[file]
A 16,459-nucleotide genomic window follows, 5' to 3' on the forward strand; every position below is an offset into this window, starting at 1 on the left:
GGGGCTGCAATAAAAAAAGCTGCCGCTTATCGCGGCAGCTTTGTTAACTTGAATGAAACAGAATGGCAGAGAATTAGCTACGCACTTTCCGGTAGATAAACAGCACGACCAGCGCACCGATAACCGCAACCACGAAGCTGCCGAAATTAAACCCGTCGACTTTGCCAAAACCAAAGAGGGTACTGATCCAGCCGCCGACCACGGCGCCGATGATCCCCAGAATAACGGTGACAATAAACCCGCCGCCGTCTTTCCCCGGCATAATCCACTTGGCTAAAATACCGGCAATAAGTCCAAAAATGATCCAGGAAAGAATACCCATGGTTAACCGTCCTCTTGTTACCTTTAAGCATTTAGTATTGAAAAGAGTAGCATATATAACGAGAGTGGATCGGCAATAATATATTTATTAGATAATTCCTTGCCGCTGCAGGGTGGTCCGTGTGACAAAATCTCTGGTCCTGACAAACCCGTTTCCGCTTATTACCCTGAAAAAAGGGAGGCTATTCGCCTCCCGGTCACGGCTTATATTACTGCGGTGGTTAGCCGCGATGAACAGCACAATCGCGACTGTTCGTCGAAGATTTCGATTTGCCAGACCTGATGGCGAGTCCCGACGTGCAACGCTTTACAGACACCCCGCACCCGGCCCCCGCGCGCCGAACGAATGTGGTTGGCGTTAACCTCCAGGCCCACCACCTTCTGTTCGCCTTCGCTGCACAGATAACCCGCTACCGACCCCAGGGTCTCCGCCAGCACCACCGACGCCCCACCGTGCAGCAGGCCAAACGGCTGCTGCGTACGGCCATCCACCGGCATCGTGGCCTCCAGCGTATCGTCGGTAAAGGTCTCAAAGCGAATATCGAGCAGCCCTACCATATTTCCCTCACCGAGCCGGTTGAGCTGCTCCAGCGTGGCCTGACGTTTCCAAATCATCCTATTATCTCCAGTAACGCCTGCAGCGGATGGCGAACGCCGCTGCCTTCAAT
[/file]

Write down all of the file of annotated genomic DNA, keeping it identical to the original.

A 16,459-nucleotide genomic window follows, 5' to 3' on the forward strand; every position below is an offset into this window, starting at 1 on the left:
GGGGCTGCAATAAAAAAAGCTGCCGCTTATCGCGGCAGCTTTGTTAACTTGAATGAAACAGAATGGCAGAGAATTAGCTACGCACTTTCCGGTAGATAAACAGCACGACCAGCGCACCGATAACCGCAACCACGAAGCTGCCGAAATTAAACCCGTCGACTTTGCCAAAACCAAAGAGGGTACTGATCCAGCCGCCGACCACGGCGCCGATGATCCCCAGAATAACGGTGACAATAAACCCGCCGCCGTCTTTCCCCGGCATAATCCACTTGGCTAAAATACCGGCAATAAGTCCAAAAATGATCCAGGAAAGAATACCCATGGTTAACCGTCCTCTTGTTACCTTTAAGCATTTAGTATTGAAAAGAGTAGCATATATAACGAGAGTGGATCGGCAATAATATATTTATTAGATAATTCCTTGCCGCTGCAGGGTGGTCCGTGTGACAAAATCTCTGGTCCTGACAAACCCGTTTCCGCTTATTACCCTGAAAAAAGGGAGGCTATTCGCCTCCCGGTCACGGCTTATATTACTGCGGTGGTTAGCCGCGATGAACAGCACAATCGCGACTGTTCGTCGAAGATTTCGATTTGCCAGACCTGATGGCGAGTCCCGACGTGCAACGCTTTACAGACACCCCGCACCCGGCCCCCGCGCGCCGAACGAATGTGGTTGGCGTTAACCTCCAGGCCCACCACCTTCTGTTCGCCTTCGCTGCACAGATAACCCGCTACCGACCCCAGGGTCTCCGCCAGCACCACCGACGCCCCACCGTGCAGCAGGCCAAACGGCTGCTGCGTACGGCCATCCACCGGCATCGTGGCCTCCAGCGTATCGTCGGTAAAGGTCTCAAAGCGAATATCGAGCAGCCCTACCATATTTCCCTCACCGAGCCGGTTGAGCTGCTCCAGCGTGGCCTGACGTTTCCAAATCATCCTATTATCTCCAGTAACGCCTGCAGCGGATGGCGAACGCCGCTGCCTTCAAT